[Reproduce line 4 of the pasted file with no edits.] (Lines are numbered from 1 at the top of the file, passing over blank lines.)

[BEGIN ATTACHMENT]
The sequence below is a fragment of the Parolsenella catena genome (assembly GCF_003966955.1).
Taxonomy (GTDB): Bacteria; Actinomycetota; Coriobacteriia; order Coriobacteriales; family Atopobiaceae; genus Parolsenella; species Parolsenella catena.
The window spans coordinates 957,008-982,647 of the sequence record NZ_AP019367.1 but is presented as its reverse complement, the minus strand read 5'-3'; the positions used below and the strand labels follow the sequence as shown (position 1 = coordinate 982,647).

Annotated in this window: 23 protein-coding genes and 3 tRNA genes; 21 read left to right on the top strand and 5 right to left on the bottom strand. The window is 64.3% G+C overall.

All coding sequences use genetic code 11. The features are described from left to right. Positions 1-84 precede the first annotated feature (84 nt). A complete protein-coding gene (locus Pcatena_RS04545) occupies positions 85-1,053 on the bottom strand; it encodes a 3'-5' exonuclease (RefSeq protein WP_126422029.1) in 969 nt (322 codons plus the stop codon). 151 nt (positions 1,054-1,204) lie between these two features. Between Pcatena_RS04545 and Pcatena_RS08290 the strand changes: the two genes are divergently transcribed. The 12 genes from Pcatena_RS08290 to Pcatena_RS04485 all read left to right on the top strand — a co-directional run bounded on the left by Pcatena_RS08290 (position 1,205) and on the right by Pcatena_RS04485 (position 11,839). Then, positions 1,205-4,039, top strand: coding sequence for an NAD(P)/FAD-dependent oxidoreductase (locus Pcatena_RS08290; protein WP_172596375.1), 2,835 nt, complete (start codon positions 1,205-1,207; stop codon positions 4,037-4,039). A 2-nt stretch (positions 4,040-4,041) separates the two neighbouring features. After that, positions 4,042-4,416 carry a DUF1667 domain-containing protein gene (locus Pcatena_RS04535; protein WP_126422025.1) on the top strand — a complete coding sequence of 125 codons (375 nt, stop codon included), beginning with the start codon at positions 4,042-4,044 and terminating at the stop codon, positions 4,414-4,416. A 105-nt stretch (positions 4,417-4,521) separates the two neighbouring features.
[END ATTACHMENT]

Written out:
Annotated in this window: 23 protein-coding genes and 3 tRNA genes; 21 read left to right on the top strand and 5 right to left on the bottom strand. The window is 64.3% G+C overall.